Not just winging it: predicting airfare at KAYAK
This post was originally published in the Digital Initiative’s classroom blogging platform.
It’s an urban legend with surprising ubiquity: the best time to buy plane tickets is Tuesday. While that may be a myth, consumers still go to extreme measures to find deals among airfare fluctuations. Today, companies are using machine learning to predict drops in ticket prices and deliver value to travelers.
The online travel industry is comprised of three tiers: direct suppliers like Marriott or JetBlue, which sell and provide travel services; online travel agencies (OTAs) such as Orbitz or Expedia that aggregate supplier offers and facilitate reservations; and metasearch companies like KAYAK and Google that compare prices across supplier sites and OTAs. In 2017, an estimated $700 billion in travel reservations were made online, about half of which was on airfare.
In this competitive space, companies aiming to convert travel-searchers into travel-bookers leverage machine learning to provide differentiated online experiences. By discerning booking patterns in past searches, travel sites modify their result rankings to increase the likelihood of a reservation. However, online travel sites have long struggled to crack one of travelers’ most pressing questions: when is the best time to book a plane ticket?
Volatility in airfare is influenced by fluctuations in supply and demand, plus changes in competition, fuel prices, regulation, and geopolitical conditions. KAYAK, the travel metasearch subsidiary of Booking Holdings, is a pioneer among companies attempting to forecast changes in airfare. Since 2013, KAYAK has been developing machine learning models that power a recommendation engine it asserts is more agile and accurate than those offered by competitors like Hopper, Skyscanner, or now-defunct Fareceast.
Because KAYAK is a metasearch engine already hyper-focused on comprehensiveness, its access to data from a wide breadth of providers offers a critical advantage in training the models. The KAYAK price prediction model considers data from millions of flight searches; it analyzes search parameters to anticipate the probability of a route’s airfare rising or falling in the next seven days given patterns among similar historical flights. The fare predictor then suggests the traveler either purchase now or wait for a price drop. The prediction applies to all flights for the searched route and dates; the model does not make predictions for individual flight numbers or fare classes. In presenting fare predictions to users, KAYAK must communicate both the recommendation (buy or wait) and the level of confidence in that result.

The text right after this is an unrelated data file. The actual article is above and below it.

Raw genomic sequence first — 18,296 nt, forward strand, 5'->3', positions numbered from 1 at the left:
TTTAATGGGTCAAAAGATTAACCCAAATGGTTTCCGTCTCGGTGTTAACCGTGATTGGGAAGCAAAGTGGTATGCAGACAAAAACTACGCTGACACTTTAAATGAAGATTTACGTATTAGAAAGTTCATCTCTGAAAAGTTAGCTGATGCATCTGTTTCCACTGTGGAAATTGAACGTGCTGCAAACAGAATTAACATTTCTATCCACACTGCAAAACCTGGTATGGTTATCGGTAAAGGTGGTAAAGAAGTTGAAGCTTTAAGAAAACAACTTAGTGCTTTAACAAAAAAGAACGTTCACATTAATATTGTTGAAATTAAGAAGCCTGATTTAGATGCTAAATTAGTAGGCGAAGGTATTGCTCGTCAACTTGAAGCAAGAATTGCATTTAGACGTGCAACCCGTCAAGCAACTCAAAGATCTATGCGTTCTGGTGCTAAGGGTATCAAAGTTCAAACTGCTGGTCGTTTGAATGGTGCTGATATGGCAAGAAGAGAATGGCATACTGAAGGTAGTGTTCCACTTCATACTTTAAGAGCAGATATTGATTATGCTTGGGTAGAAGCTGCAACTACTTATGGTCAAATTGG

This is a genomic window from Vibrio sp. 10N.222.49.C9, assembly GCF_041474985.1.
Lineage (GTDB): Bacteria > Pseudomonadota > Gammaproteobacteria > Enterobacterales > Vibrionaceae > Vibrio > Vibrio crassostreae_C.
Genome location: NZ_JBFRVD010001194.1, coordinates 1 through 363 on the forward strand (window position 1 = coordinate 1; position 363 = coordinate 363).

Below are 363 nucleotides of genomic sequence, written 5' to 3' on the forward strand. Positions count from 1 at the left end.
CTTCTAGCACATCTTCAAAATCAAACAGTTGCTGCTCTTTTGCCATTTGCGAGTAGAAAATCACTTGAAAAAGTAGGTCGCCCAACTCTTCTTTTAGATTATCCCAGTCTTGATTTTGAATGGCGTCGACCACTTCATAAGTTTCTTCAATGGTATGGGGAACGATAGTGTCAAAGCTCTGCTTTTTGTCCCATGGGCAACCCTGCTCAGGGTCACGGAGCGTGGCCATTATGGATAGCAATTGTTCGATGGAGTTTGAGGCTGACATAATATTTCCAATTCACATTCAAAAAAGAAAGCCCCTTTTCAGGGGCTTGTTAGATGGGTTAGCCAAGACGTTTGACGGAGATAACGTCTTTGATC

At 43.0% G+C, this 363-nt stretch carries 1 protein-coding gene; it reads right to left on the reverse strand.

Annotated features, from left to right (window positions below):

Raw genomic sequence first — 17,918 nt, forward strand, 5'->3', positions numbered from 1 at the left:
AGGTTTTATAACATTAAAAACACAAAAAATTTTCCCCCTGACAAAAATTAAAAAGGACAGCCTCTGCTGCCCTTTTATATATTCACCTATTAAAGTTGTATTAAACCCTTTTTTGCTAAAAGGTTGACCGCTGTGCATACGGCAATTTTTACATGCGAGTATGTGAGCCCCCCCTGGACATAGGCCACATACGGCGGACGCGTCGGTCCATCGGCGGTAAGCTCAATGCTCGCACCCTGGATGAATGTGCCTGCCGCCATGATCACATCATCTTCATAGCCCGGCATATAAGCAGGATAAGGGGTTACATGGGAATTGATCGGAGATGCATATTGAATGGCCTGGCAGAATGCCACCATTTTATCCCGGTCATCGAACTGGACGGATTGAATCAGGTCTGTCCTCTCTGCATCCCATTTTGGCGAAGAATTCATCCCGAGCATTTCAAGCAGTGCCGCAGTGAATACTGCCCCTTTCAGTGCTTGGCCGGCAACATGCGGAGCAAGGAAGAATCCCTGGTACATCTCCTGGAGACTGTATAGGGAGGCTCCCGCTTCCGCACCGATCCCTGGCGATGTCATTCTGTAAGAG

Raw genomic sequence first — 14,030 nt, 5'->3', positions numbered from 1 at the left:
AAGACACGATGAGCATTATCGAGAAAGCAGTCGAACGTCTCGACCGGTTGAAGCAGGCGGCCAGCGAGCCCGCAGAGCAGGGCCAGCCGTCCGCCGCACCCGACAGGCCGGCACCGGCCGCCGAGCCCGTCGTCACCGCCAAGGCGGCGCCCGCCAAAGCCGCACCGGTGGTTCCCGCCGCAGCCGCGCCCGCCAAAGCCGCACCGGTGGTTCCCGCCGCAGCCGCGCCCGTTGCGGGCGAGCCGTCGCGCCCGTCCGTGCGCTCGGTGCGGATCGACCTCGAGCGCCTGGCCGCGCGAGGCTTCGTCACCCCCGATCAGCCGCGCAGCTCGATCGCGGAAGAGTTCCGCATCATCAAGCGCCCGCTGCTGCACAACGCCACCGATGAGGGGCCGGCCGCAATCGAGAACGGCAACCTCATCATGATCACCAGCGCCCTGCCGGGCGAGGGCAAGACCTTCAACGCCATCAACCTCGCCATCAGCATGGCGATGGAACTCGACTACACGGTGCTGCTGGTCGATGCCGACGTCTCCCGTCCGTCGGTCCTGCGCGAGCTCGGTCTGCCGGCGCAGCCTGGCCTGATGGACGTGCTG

In deploying airfare predictions, KAYAK must contend with tradeoffs during product development: a price-predictor, when perceived as accurate and trustworthy, creates substantial value for customers. But advising customers to postpone purchasing introduces the chance that they ultimately book on a different website. Furthermore, the product team must design for an online experience that works whether or not the model returns a confident prediction, plus decide at what confidence threshold to display a recommendation, understanding that frequency of displaying predictions impacts the perceived trustworthiness of the tool. This presents a particular challenge: accuracy of displayed predictions is inversely correlated with frequency of displayed predictions.
KAYAK must also consider the level of precision and granularity it employs in its recommendations. Today, predictions are route-specific; would flight-specific predictions offer value, or be an exercise in diminishing returns? And finally, the team must develop methods of evaluating these design choices, while considering the impact of Type 1 (model recommends purchasing now but the price drops later) and Type 2 (model recommends waiting but the price rises) errors on customer satisfaction. Today, KAYAK continually assesses the efficacy of its model by comparing its predictions to fare fluctuations actually observed. It tests changes to algorithm design and user interface through concurrent A/B testing.
KAYAK embeds machine learning across its product suite. Recently, KAYAK parlayed its effort in natural language processing for a chat-based booking tool into an Amazon Alexa skill. It also announced an augmented reality feature in its app that detects whether luggage meets carry-on size requirements. To integrate machine learning in its development process, KAYAK situates data scientists in product development teams, encouraging bottom-up ideas.
As KAYAK looks to the future, the team must consider risks to the effectiveness of its models. The company’s 2017 10-K filing points out that maintaining relationships with suppliers and OTAs is critical to their access to data. Furthermore, they must invest in computational infrastructure that will enable them to compete with fast and precise predictions currently being tested by competitors. Finally, KAYAK must develop means to detect user behavior cross-device as more bookings move to mobile platforms.
As it looks to enhance its machine learning product features, KAYAK must focus both on the efficacy of its models and on the user experience of delivering predictions. By engendering trust in its airfare forecasts, KAYAK lays the foundation for delivering predictions across its other verticals, such as hotels and rental cars.
Emily (MS/MBA ’20) is currently a product management intern at Google and formerly a senior product manager at KAYAK.
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